We are engaged in providing clean drinking water to the people of the Central African Republic (CAR)
The truth is, this could be any African country we support, but we chose the CAR, because it is one of the poorest countries in the world. I am sure most of us wouldn’t even know where it’s located. I didn’t know, to be honest, before I heard about “Water for Good”, which is the organisation that we are supporting with every single sale in improve the lives of the African people in CAR.
I want to share my point of view on the current Covid-19 crisis with you. My intention is to help anybody who feels confused or helpless under Covid-19. The article is little related to natural deodorants or toxic free beauty products in general, but it focuses on regaining a clear mind using a shift of perspective. My goal is to help you get through this crisis.
We’re in this new reality all together and have to learn how to keep on living and keep on making this world a better place. We cannot give up. No matter what the current perspective looks like, we are privileged to live in a rich country. But what about the effects of Covid-19 in the poor countries?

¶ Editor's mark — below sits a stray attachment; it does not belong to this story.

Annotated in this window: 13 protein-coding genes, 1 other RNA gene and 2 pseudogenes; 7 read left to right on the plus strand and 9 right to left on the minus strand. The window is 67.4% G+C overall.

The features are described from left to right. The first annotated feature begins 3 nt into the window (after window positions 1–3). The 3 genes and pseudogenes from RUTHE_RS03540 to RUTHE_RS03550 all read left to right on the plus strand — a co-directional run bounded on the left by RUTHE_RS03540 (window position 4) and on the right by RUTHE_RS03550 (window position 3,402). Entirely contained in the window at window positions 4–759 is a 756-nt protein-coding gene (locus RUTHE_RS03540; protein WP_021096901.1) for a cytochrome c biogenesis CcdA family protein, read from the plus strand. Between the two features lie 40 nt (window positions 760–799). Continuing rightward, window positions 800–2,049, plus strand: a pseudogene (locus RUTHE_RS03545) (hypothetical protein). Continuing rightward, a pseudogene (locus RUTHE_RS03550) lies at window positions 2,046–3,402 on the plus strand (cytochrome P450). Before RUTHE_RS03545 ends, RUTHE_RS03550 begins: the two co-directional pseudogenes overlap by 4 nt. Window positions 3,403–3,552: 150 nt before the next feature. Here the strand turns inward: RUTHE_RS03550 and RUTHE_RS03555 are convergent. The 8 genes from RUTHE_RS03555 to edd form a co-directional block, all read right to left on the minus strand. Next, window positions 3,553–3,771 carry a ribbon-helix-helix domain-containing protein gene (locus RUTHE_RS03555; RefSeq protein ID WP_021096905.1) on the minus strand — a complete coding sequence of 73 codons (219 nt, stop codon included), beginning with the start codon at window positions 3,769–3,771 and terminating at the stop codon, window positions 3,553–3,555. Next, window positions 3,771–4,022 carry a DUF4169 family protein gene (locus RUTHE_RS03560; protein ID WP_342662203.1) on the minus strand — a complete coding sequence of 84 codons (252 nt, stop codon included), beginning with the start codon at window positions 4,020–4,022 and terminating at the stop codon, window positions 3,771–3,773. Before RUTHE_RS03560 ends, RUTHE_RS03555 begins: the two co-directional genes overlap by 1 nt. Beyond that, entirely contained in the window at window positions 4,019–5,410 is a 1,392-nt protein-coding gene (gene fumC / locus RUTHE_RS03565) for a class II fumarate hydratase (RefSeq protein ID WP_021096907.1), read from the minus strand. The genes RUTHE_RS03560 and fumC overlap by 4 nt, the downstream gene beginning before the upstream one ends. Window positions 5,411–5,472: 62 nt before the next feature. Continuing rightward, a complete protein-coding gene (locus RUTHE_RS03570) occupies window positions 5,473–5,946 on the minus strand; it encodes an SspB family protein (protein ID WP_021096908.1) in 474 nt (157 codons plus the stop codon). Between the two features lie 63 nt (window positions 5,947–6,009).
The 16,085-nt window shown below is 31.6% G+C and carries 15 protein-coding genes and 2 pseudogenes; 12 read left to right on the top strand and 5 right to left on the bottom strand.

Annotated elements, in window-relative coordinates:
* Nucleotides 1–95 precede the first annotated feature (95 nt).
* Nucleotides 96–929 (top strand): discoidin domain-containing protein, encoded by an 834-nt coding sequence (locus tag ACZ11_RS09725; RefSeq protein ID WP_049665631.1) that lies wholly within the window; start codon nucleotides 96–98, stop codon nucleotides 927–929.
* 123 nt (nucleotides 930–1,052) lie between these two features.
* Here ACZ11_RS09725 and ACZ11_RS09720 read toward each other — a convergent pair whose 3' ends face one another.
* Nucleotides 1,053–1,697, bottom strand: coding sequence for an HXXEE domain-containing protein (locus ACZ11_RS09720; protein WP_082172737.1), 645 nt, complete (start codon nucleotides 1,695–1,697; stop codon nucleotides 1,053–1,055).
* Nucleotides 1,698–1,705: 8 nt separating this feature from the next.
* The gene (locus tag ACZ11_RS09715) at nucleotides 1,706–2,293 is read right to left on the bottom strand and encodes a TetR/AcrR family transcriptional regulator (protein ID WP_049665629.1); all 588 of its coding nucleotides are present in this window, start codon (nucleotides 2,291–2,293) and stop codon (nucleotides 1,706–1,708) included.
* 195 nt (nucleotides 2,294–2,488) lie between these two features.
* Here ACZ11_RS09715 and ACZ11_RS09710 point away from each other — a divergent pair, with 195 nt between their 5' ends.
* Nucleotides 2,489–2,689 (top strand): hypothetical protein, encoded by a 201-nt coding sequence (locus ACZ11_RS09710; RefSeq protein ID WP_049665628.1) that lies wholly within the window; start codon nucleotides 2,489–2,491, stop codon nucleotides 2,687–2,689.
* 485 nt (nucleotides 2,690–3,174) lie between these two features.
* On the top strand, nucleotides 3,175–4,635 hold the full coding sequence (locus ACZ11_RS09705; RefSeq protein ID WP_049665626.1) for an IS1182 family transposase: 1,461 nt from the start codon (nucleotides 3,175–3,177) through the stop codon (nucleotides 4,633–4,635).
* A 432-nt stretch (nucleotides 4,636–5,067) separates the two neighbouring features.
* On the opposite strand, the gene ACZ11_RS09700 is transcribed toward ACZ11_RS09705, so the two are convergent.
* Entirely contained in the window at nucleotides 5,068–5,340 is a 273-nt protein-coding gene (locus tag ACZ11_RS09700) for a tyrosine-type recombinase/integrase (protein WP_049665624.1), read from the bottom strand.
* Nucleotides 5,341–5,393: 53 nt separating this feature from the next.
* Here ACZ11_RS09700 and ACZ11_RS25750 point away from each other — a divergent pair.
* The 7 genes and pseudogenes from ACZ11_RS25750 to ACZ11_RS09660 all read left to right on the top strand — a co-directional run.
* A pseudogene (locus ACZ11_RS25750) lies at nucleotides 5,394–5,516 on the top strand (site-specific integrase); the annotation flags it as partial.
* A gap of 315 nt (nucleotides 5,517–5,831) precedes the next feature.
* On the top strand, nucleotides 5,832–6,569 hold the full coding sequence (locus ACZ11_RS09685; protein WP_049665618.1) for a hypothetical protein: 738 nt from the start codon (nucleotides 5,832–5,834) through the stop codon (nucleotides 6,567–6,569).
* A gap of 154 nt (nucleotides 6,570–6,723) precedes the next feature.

One Body’s awareness to care for the poor and underprivileged people also in times of Covid-19 is no surprise
How poor countries will be affected by Covid-19
As you might know at ONE Body we support an NGO, Water for Good, in their mission to provide drinking water to people in the Central African Republic, one of the world’s poorest countries. Our awareness to care for the poor and underprivileged people also in times of Covid-19 is no surprise.
After reading an article in the last Economist 26th of March, 2020, in the leaders section “The next calamity- Covid-19 threatens to devastate poor countries”, I had to share this perspective with you. I know I am not the only one who cares. Being in a position to support and to help is what makes us human. Times of crisis show us how vulnerable we are and bring us closer to others who are suffering. It’s time to reflect and time to reconsider our truth and maybe shift perspectives.